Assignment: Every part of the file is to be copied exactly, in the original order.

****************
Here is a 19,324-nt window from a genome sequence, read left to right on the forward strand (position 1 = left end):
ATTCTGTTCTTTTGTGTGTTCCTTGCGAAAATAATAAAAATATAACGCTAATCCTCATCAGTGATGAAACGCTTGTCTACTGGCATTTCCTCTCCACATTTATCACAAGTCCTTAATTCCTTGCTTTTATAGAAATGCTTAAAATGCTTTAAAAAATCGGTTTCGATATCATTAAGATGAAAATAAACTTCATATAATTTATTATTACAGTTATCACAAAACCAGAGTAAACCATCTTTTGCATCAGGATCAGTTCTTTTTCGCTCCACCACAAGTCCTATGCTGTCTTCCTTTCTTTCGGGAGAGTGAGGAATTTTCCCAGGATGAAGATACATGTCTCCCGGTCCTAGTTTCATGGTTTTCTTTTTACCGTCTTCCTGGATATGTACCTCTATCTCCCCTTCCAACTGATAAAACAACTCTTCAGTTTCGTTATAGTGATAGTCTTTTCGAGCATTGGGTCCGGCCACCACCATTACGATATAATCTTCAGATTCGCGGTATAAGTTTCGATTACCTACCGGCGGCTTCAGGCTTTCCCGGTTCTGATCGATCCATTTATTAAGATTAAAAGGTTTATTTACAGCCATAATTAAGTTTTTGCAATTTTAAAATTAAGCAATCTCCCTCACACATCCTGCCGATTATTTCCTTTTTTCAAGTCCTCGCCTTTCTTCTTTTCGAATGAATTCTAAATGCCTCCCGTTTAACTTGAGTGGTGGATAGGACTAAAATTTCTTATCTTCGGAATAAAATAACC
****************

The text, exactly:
Here is a 19,324-nt window from a genome sequence, read left to right on the forward strand (position 1 = left end):
ATTCTGTTCTTTTGTGTGTTCCTTGCGAAAATAATAAAAATATAACGCTAATCCTCATCAGTGATGAAACGCTTGTCTACTGGCATTTCCTCTCCACATTTATCACAAGTCCTTAATTCCTTGCTTTTATAGAAATGCTTAAAATGCTTTAAAAAATCGGTTTCGATATCATTAAGATGAAAATAAACTTCATATAATTTATTATTACAGTTATCACAAAACCAGAGTAAACCATCTTTTGCATCAGGATCAGTTCTTTTTCGCTCCACCACAAGTCCTATGCTGTCTTCCTTTCTTTCGGGAGAGTGAGGAATTTTCCCAGGATGAAGATACATGTCTCCCGGTCCTAGTTTCATGGTTTTCTTTTTACCGTCTTCCTGGATATGTACCTCTATCTCCCCTTCCAACTGATAAAACAACTCTTCAGTTTCGTTATAGTGATAGTCTTTTCGAGCATTGGGTCCGGCCACCACCATTACGATATAATCTTCAGATTCGCGGTATAAGTTTCGATTACCTACCGGCGGCTTCAGGCTTTCCCGGTTCTGATCGATCCATTTATTAAGATTAAAAGGTTTATTTACAGCCATAATTAAGTTTTTGCAATTTTAAAATTAAGCAATCTCCCTCACACATCCTGCCGATTATTTCCTTTTTTCAAGTCCTCGCCTTTCTTCTTTTCGAATGAATTCTAAATGCCTCCCGTTTAACTTGAGTGGTGGATAGGACTAAAATTTCTTATCTTCGGAATAAAATAACC